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Hoffmann, R. A wiki for the life sciences where authorship matters. Nature Genetics (2008)

Overexpression of aldehyde dehydrogenase-2 (ALDH2) transgene prevents acetaldehyde-induced cell injury in human umbilical vein endothelial cells: role of ERK and p38 mitogen-activated protein kinase.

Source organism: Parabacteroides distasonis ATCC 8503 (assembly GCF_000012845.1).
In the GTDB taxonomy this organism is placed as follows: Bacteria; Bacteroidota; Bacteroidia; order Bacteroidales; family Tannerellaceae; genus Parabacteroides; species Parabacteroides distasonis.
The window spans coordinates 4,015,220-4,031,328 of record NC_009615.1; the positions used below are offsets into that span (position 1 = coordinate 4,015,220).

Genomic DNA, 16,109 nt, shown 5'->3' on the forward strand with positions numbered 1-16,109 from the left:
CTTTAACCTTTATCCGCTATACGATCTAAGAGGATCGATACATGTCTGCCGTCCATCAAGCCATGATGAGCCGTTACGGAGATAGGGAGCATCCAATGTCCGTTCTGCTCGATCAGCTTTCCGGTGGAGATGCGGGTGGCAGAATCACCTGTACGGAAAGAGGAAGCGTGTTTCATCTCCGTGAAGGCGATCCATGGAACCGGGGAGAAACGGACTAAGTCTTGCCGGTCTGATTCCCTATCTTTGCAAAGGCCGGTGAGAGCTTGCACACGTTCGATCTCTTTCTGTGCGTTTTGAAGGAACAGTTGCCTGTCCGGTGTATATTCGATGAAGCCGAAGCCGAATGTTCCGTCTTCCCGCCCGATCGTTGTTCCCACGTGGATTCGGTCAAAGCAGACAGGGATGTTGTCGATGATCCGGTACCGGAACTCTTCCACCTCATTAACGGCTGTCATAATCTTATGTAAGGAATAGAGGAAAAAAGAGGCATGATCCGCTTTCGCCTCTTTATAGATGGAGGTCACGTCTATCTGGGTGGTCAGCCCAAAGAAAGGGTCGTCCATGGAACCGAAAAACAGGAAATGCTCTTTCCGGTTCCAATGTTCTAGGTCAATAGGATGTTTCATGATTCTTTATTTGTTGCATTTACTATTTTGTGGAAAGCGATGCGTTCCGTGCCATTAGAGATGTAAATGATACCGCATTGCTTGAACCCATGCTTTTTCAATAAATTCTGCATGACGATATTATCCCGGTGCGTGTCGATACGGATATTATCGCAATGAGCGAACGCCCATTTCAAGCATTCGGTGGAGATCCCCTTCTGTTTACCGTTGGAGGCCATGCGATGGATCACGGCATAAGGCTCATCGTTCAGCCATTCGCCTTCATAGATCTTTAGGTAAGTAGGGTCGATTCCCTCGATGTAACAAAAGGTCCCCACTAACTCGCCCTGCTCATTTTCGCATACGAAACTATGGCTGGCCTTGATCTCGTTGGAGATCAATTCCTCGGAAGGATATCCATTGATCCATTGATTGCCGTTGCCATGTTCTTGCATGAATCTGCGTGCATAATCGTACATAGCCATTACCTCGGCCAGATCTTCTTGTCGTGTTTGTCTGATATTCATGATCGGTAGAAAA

Acetaldehyde, the major ethanol metabolite that is far more toxic and reactive than ethanol, has been postulated to be responsible for alcohol-induced tissue and cell injury. This study was to examine whether facilitated acetaldehyde metabolism affects acetaldehyde-induced oxidative stress and apoptosis. Transgene-encoding human aldehyde dehydrogenase-2 (ALDH2), which converts acetaldehyde into acetate, was constructed under chicken beta-actin promoter and transfected into human umbilical vein endothelial cells (HUVECs). Efficacy of ALDH2 transfection was verified using green fluorescent protein and ALDH2 enzymatic assay. Generation of reactive oxygen species (ROS) was measured using chloromethyl-2',7'-dichlorodihydrofluorescein diacetate. Apoptosis was evaluated by 4',6'-diamidino-2'-phenylindoladihydrochloride fluorescence microscopy, quantitative DNA fragmentation, and caspase-3 assay. Acetaldehyde (0-200 microm) elicited ROS generation and apoptosis in HUVECs in a time- and concentration-dependent manner, associated with activation of the stress signal molecules ERK1/2 and p38 mitogen-activated protein (MAP) kinase. A close liner correlation was observed between the acetaldehyde-induced ROS generation and apoptosis. Interestingly, the acetaldehyde-induced ROS generation, apoptosis, activation of ERK1/2, and p38 MAP kinase were prevented by the ALDH2 transgene or antioxidant alpha-tocopherol. The involvement of ERK1/2 and p38 MAP kinase in acetaldehyde-induced apoptosis was confirmed by selective kinase inhibitors U0126, SB203580, and SB202190. Collectively, our data revealed that facilitation of acetaldehyde metabolism by ALDH2 transgene overexpression may prevent acetaldehyde-induced cell injury and activation of stress signals. These results indicated therapeutic potential of ALDH2 enzyme in the prevention and detoxification of acetaldehyde or alcohol-induced cell injury.[1]


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